laboratory over consolidated soil samples is evaluated.
MATERIALS AND METHODS
In this research, both natural over consolidated samples from Khuzestan
province and compacted laboratory over consolidated soil samples at optimum
water content were tested.
Natural Soil Specimen Preparation
Natural soils tested were Shelby tubes samples of Behbahan clay obtained
from depth of 4 m below the surface and core samples of Ahwaz clay from
depth of 24 m. Samples of Behbahan clay were obtained from the site of
faculty of Engineering of Behbahan and those of Ahwaz clay from site of
Ahwaz metro in Golestan area. Consolidation tests were performed on samples
to determine over consolidatation pressure of soil. Direct shear tests
were performed to determine failure envelope. Consolidation specimens
were carefully placed into the ring using surgical blade and after transferring
to loading frame were loaded incrementally with load increment ratio until
the end of primary consolidation to maximum pressure of 1600 kPa.
Direct shear specimens were placed into the shear box and consolidated
under normal stress of 24, 48, 192 and 347 kPa before they were sheared
at the rate of 1 mm min-1. the lowest rate of the machine.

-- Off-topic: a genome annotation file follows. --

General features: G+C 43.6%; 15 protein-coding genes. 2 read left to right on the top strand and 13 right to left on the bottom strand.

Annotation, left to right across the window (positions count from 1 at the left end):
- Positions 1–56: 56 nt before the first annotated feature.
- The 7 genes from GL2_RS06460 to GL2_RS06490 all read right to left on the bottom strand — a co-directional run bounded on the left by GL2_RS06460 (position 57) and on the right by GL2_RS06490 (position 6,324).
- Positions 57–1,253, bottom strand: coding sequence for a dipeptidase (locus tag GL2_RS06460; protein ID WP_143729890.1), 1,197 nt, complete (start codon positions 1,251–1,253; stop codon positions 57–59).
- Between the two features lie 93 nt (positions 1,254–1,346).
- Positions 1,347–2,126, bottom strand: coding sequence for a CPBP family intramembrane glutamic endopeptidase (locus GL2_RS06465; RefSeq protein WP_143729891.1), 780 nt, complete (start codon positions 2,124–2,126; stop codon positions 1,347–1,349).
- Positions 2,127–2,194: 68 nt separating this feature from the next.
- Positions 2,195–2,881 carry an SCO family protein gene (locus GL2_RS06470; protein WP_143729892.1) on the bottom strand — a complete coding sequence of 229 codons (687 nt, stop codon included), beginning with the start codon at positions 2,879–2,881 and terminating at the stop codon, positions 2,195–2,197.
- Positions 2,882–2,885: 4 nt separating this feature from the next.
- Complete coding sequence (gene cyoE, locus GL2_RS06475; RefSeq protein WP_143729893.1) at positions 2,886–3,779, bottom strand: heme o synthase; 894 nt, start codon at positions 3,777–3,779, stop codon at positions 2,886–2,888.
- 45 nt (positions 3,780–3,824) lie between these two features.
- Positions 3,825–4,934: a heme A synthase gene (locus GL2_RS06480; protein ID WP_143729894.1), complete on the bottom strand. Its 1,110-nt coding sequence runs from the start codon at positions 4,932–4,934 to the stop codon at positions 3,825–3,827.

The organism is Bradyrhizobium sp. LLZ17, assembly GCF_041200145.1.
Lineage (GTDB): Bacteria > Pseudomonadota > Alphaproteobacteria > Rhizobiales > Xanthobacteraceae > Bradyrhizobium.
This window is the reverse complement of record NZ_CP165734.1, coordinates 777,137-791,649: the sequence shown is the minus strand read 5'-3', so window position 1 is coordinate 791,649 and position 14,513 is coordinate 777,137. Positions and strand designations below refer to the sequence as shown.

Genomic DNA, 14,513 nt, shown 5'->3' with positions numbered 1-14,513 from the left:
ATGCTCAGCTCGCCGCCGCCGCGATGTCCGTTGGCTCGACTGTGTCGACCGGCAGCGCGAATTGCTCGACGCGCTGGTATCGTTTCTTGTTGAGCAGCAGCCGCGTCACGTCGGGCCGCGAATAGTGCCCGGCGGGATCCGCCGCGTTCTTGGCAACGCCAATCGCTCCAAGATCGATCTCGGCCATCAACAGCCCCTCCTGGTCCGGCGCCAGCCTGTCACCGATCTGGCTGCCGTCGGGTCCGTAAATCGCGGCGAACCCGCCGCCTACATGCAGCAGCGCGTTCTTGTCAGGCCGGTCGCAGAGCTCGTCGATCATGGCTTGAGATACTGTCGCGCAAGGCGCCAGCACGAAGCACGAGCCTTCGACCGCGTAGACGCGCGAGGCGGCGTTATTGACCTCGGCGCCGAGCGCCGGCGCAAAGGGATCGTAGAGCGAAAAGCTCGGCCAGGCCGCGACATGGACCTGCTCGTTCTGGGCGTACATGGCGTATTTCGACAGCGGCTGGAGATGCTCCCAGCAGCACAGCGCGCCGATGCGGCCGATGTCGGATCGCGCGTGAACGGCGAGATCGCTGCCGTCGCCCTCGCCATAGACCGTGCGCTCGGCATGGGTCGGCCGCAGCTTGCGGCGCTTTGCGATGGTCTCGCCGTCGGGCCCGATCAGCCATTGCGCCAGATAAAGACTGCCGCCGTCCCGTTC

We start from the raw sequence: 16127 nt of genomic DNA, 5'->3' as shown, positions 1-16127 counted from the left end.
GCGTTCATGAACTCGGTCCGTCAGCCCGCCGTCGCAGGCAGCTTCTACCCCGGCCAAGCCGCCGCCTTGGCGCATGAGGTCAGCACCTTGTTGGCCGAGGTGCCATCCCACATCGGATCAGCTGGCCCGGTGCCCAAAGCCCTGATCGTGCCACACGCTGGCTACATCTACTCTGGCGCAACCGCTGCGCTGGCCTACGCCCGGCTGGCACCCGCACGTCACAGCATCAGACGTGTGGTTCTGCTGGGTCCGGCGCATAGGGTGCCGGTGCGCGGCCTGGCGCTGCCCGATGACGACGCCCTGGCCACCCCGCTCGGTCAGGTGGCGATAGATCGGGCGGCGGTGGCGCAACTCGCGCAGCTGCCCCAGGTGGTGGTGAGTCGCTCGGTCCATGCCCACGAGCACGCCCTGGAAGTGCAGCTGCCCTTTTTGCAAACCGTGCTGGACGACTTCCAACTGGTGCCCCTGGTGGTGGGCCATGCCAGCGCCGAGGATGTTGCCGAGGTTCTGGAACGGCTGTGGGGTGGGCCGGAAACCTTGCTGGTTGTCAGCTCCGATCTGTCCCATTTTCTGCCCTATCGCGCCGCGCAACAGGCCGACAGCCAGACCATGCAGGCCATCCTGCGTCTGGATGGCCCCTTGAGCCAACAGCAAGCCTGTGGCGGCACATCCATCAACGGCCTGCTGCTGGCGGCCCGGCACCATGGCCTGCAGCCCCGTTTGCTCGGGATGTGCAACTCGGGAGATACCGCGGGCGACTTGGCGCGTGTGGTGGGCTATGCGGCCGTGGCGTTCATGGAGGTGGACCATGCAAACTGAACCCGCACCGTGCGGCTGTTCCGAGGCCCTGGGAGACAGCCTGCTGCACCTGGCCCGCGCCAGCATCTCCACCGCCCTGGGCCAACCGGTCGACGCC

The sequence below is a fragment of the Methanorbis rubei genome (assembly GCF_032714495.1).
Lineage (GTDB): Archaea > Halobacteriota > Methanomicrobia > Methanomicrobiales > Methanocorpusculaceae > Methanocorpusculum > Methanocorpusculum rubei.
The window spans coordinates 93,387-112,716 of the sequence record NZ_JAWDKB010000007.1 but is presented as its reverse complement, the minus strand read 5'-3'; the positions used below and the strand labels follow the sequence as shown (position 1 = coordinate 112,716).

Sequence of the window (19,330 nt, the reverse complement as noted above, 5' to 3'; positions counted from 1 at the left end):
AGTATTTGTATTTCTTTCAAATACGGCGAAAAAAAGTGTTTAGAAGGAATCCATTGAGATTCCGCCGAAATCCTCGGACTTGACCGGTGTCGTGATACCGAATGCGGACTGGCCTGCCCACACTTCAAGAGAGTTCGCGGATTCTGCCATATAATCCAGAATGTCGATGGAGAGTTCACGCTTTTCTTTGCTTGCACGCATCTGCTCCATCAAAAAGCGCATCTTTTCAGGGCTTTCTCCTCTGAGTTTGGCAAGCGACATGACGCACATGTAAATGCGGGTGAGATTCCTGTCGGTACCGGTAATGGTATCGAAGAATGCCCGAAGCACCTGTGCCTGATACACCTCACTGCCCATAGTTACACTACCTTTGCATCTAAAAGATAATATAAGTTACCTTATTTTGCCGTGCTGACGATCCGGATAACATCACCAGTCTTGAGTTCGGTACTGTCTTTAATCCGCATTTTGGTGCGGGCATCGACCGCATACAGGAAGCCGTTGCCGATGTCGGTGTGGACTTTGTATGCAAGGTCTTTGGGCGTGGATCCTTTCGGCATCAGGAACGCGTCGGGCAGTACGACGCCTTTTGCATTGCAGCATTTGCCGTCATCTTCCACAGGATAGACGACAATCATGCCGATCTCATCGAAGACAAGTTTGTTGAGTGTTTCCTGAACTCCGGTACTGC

Mesri and Abdelghafar (1993) showed that c` (cohesion intercept) obtained
from triaxial and direct shear tests for 25 natural clays compared well.
This and the fact that direct shear test would give the result of drained
test in a faster time than triaxial test were the primary reasons to choose
this type of equipment for our testing program.
In order to obtain normally consolidated state failure envelope of natural
soil constituent, samples were prepared following the procedure given
by Terzaghi et al. (1996). In this procedure samples were dried
ball milled and passed from the No. 200 US sieve before they were mixed
with water at water content equal to liquid limit. Then the samples were
transferred into direct shear box and were sheared under normal stress
of 24, 48, 96, 192 and 347 kPa.
Preparation of Artificial Compacted Soil Samples
Compacted soil samples tested were mixtures of 90% sand 10% bentonite,
85% sand, 15% bentonite, 80% sand, 20% bentonite and 70% sand, 30% bentonite.
In all mixtures sand portion was finer than No.40 US sieve. For mixture
of 80% sand, 20% bentonite sand finer than No.10 US sieve was also used.
All mixtures were compacted at their optimum water content using the standard
Proctor procedure and consolidated to the maximum pressure of about 1600
After consolidating to the maximum pressure and before dismantling the
test, each specimen was unloaded in two steps. In first step, the specimen
was unloaded to the pressure that was equal to the normal effective stress
at which it was going to be sheared and allowed to swell until primary
swelling. Then the water in the oedometer was emptied and the specimen
was unloaded to seating pressure, taken out from the cell and quickly